oxLDL serum level has an effect on in vitro infectivity but not on viral load. (A) In serum samples of chronically HCV-infected patients (n = 67), oxLDL level was determined using the Mercodia ELISA. Viral loads above 800,000 IU/mL were considered high. (B and C) oxLDL content and modulation of in vitro Fluc-Jc1 infectivity of serum samples from (B) healthy (n = 29) and (C) and chronically HBV-infected individuals (n = 36). Heat-inactivated sera were added at a 1:10 dilution, together with Fluc-Jc1, to Huh-7.5 cells. Individuals were grouped according to their oxLDL levels into a low, middle, and high third, and infectivity was compared between groups.


We found that oxLDL is an effective inhibitor of HCV-cell entry across a broad range of genotypes. Moreover, we provide evidence suggesting that it acts through an SR-BI-dependent mechanism, and that both in vitro generated and endogenous oxLDL have anti-HCV activity.

Our data show that oxLDL is an entry inhibitor that is equally or more active against HCVcc, compared with HCVpp, and does not affect RNA replication or viral particle assembly and release. Moreover, oxLDL inhibits all HCV genoytpes, although the effect may be more pronounced for some genoytpes, such as genotype 4. This would be of some interest, because genotype 4 is difficult to treat with currently available regimens.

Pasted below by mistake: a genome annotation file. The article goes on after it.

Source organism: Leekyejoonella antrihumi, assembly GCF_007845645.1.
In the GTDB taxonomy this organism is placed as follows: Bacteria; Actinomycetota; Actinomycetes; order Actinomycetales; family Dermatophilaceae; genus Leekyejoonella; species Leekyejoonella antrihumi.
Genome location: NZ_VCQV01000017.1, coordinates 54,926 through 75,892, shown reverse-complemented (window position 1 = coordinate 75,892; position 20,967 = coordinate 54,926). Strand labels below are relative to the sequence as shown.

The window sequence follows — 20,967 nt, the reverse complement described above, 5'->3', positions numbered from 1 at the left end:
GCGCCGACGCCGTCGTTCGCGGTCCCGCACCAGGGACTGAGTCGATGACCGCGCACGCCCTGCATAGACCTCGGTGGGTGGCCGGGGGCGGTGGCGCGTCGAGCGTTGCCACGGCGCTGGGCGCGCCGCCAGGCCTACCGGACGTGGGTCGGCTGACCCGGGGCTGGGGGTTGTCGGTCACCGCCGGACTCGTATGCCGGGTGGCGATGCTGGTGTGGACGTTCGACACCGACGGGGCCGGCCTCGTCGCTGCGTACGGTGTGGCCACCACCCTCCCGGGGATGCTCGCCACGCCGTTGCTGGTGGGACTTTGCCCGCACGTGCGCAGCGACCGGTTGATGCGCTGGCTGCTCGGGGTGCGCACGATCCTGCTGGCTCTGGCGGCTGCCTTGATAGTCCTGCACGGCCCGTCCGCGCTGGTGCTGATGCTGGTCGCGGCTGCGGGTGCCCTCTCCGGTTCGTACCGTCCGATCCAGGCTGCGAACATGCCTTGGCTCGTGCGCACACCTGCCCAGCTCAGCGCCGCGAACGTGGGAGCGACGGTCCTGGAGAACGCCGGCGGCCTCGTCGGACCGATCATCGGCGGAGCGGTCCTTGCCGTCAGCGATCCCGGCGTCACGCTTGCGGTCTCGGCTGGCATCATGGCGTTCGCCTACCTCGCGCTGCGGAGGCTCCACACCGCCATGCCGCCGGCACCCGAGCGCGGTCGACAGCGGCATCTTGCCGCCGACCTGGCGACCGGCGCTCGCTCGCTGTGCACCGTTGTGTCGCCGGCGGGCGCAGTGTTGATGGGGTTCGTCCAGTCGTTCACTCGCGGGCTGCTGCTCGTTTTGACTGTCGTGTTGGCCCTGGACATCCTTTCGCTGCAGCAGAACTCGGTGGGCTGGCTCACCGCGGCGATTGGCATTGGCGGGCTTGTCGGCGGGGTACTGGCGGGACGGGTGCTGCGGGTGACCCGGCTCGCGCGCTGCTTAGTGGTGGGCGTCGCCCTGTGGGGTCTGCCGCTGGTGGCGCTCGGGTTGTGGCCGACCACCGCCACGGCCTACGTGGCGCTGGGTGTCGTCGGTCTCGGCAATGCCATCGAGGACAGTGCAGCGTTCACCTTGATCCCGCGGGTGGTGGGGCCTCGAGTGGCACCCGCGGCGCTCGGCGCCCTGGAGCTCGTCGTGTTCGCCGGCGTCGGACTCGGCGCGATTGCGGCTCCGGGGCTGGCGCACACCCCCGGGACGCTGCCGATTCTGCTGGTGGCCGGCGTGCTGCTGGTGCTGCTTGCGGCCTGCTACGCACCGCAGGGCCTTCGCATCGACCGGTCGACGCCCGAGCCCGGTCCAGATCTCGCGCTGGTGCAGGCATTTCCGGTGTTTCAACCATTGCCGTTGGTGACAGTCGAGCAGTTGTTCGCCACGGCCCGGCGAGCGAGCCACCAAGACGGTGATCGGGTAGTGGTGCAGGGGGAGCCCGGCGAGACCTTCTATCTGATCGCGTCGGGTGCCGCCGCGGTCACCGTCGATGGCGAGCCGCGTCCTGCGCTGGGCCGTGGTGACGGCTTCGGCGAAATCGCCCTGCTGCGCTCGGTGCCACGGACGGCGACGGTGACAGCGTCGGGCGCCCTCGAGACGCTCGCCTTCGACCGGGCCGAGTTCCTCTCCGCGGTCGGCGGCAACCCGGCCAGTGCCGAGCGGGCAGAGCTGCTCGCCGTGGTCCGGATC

When the inhibitory effect of oxLDL on HCV was discovered, it was thought likely that oxLDL perturbs the interaction between HCV and SR-BI on the grounds that oxLDL is a known ligand of SR-BI.24 However, there was no experimental evidence supporting this assumption, and, in fact, binding of sE2 to SR-BI was found to occur normally in the presence of oxLDL. We can now show that the timing when infecting virions become inhibitor insensitive is parallel for oxLDL and anti-SR-BI and occurs significantly earlier, compared to anti-CD81.

The IC50 value of oxLDL against two HCV mutants with reduced—but not absent—SR-BI dependency, ΔHVR135 and G451R,36 did not differ significantly from WT. However, in the case of ΔHVR1, numerically, the IC50 value was markedly (18-fold) higher, compared to WT. We believe that there may, in fact, be a true difference in oxLDL sensitivity between ΔHVR1 and WT, but given the variability of the assay, our experiments were not sufficiently powered to prove or refute this.